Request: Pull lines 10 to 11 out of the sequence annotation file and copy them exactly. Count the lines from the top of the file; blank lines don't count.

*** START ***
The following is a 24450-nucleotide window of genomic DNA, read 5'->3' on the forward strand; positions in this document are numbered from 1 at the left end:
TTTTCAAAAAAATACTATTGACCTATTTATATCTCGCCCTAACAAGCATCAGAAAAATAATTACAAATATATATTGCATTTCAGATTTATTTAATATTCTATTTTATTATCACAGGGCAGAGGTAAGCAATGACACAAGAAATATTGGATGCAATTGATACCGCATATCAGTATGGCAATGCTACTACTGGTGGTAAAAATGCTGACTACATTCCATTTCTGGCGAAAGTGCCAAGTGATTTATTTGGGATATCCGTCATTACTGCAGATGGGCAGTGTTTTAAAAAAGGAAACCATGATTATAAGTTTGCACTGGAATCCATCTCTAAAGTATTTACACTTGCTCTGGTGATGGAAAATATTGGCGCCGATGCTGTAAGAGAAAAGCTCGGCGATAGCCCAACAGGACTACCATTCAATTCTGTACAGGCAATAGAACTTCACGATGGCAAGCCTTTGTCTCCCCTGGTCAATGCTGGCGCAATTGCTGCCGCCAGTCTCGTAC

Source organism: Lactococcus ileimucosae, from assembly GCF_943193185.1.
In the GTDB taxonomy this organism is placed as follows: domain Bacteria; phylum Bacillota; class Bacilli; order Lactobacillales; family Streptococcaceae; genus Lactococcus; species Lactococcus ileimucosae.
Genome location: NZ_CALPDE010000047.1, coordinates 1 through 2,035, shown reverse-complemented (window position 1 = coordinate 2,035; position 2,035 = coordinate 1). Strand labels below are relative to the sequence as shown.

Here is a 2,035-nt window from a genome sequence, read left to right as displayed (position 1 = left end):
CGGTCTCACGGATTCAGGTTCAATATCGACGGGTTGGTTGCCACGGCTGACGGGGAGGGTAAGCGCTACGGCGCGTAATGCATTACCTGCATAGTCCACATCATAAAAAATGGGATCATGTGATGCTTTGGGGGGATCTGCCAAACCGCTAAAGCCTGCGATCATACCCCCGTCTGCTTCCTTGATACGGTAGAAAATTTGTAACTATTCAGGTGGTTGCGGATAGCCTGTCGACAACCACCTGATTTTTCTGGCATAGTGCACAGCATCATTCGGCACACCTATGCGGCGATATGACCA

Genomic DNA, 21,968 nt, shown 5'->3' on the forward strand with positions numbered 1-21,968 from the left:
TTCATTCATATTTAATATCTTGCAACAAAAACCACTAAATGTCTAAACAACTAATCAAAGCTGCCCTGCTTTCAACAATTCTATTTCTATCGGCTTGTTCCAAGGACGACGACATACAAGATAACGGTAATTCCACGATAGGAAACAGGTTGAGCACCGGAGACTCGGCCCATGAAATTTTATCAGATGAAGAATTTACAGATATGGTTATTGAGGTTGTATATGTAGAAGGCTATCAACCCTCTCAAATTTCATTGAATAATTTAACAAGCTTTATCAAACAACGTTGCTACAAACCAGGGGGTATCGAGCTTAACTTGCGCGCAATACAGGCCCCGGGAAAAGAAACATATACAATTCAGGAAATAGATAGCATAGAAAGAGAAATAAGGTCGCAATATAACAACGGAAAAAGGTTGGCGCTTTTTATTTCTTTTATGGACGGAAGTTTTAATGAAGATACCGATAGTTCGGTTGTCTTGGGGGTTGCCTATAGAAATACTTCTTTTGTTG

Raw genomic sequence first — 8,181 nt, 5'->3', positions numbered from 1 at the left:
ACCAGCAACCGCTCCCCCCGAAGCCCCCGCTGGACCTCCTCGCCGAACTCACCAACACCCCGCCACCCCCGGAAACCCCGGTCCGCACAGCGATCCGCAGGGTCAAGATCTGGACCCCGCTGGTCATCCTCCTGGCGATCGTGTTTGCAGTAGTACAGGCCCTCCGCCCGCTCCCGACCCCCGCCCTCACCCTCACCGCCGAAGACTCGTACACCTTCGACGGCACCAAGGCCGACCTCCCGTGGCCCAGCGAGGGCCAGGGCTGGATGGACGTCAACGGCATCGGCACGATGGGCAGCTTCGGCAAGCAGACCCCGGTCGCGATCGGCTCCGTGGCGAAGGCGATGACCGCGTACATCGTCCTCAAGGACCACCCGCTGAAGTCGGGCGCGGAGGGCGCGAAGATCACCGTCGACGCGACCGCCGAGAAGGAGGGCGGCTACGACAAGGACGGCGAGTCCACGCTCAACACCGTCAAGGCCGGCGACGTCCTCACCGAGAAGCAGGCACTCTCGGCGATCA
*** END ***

Raw genomic sequence first — 8,181 nt, 5'->3', positions numbered from 1 at the left:
ACCAGCAACCGCTCCCCCCGAAGCCCCCGCTGGACCTCCTCGCCGAACTCACCAACACCCCGCCACCCCCGGAAACCCCGGTCCGCACAGCGATCCGCAGGGTCAAGATCTGGACCCCGCTGGTCATCCTCCTGGCGATCGTGTTTGCAGTAGTACAGGCCCTCCGCCCGCTCCCGACCCCCGCCCTCACCCTCACCGCCGAAGACTCGTACACCTTCGACGGCACCAAGGCCGACCTCCCGTGGCCCAGCGAGGGCCAGGGCTGGATGGACGTCAACGGCATCGGCACGATGGGCAGCTTCGGCAAGCAGACCCCGGTCGCGATCGGCTCCGTGGCGAAGGCGATGACCGCGTACATCGTCCTCAAGGACCACCCGCTGAAGTCGGGCGCGGAGGGCGCGAAGATCACCGTCGACGCGACCGCCGAGAAGGAGGGCGGCTACGACAAGGACGGCGAGTCCACGCTCAACACCGTCAAGGCCGGCGACGTCCTCACCGAGAAGCAGGCACTCTCGGCGATCA